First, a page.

The cinema giant, led by CEO Adam Aron, saw higher attendance at its U.S. theaters offset lower average ticket prices.

Cinema giant AMC Entertainment on Thursday posted a widened loss for the third quarter, even as overall revenues were up given higher attendance at its U.S. theaters.

AMC, which is owned by China's Dalian Wanda Group, recorded a loss of $100.4 million for the three months to Sept. 30, compared to a loss of $42.7 million one year earlier, due in part to one-time items included in its latest financial results.

The diluted loss per-share was 82 cents, compared to a 33 cents per-share loss in 2017. That missed on an analyst forecast for a 47 cents per-share loss during the latest quarter. 

Overall revenue rose 3.6 percent to $1.22 billion, against a year-earlier $1.17 billion. Admissions revenues were virtually unchanged at $751.4 million, compared to $753.5 million last year, due in part to an 8.6 percent rise in attendance at U.S. theaters to 58.9 million patrons.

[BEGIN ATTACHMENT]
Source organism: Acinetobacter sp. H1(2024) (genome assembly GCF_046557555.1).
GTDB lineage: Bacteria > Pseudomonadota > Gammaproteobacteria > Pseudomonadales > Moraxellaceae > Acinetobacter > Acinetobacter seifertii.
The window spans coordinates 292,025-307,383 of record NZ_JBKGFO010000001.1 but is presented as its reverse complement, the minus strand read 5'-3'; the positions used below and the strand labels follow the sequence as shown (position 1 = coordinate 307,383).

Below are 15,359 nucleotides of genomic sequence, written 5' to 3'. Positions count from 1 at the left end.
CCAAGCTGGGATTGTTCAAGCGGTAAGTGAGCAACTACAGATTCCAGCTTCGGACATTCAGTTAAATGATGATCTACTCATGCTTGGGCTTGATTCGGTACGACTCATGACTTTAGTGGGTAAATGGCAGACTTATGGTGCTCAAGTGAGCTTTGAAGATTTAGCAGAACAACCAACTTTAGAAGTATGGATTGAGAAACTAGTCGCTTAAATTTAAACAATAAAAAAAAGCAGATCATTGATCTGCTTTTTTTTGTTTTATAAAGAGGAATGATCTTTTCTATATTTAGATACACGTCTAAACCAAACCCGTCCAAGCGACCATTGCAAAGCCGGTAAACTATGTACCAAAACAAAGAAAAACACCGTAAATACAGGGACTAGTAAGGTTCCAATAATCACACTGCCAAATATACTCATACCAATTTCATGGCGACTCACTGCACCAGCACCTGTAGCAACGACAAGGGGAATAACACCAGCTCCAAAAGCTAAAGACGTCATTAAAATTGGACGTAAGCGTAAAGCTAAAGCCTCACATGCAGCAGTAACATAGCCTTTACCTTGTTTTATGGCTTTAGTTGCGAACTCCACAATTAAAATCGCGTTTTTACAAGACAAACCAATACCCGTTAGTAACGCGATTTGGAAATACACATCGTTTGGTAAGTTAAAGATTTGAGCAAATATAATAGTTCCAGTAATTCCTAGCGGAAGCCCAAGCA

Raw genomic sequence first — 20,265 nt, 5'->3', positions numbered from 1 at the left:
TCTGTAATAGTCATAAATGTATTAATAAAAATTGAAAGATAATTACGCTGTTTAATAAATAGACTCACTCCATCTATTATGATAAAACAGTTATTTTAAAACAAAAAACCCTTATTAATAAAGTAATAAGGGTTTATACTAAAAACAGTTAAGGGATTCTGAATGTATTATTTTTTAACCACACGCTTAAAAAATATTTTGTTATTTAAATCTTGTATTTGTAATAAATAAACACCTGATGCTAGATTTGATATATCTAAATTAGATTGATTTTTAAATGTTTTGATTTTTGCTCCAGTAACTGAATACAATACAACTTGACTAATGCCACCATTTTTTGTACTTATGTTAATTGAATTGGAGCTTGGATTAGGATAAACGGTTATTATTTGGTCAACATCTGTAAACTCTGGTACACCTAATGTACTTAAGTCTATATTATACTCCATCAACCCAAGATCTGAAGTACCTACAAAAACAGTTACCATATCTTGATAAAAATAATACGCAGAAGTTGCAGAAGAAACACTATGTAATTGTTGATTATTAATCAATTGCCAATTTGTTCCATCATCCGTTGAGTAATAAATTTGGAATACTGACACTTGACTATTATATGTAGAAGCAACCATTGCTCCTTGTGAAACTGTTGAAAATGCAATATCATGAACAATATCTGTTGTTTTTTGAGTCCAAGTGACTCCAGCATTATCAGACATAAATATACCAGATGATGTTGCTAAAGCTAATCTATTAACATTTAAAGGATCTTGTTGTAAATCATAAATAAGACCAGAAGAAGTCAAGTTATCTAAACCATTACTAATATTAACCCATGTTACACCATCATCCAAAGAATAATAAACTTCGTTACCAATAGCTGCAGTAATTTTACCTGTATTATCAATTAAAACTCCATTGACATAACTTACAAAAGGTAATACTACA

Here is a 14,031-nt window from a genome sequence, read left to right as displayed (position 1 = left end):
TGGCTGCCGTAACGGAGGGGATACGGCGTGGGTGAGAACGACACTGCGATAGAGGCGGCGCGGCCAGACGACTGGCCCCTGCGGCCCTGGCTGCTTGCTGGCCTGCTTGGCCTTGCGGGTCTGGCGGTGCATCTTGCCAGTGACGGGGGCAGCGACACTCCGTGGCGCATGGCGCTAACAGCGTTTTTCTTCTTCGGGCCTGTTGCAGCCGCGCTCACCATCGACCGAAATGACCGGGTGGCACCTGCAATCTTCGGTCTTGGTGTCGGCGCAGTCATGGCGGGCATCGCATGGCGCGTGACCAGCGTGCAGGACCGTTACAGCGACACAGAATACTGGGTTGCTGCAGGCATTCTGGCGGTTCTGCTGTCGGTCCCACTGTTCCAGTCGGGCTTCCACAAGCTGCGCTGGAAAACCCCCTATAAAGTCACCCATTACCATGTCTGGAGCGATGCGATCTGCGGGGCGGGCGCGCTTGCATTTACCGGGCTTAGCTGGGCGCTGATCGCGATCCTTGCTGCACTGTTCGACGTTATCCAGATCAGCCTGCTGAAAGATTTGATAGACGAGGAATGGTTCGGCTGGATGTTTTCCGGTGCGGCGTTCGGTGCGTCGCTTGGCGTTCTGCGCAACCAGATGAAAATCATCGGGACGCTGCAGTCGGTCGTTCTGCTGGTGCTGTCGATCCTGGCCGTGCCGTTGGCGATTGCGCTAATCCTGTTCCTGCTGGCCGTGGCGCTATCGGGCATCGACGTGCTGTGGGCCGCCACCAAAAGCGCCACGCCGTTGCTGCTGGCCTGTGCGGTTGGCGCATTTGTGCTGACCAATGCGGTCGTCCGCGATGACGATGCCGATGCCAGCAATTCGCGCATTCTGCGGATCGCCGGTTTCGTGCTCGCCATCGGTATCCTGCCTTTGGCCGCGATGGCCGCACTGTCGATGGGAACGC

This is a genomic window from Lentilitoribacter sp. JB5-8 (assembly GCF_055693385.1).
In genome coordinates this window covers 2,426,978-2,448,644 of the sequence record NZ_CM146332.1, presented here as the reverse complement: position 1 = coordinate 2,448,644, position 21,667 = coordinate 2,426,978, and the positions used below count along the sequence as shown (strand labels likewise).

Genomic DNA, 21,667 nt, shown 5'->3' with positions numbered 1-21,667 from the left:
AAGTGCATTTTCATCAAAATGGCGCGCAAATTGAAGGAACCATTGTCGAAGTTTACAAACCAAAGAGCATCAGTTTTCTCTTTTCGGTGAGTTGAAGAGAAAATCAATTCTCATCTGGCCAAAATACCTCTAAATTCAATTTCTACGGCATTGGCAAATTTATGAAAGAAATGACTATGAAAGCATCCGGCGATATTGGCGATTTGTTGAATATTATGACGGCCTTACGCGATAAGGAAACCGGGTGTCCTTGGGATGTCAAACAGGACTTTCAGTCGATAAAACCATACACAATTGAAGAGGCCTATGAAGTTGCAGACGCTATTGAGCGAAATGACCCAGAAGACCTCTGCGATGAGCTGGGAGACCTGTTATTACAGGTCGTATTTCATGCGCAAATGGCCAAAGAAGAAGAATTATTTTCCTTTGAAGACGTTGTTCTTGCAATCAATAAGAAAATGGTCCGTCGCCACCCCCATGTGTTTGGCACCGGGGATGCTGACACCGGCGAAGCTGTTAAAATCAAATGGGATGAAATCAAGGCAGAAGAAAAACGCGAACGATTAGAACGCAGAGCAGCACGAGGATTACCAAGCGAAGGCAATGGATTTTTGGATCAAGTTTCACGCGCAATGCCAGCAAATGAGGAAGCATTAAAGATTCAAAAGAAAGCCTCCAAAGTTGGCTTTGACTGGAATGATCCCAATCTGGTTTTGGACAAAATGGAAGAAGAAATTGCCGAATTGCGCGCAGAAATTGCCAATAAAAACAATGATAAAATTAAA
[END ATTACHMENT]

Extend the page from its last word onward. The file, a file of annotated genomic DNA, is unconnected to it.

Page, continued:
That offset a fall in U.S. average ticket prices to $9.15 during the third quarter, against a year-earlier $9.80, while the average ticket price in international markets edged upwards to $8.95, compared to $8.81 in the same period of 2017.

Food and beverage revenues rose 6.5 percent to $384.8 million.

"We performed significantly ahead of our expectations going into the quarter, and when combined with our stellar second quarter results, we are now highly confident in saying that from an adjusted EBITDA perspective, full year 2018 will be the best-ever year in AMC’s 98-year history," AMC Entertainment CEO Adam Aron said in a statement.

 

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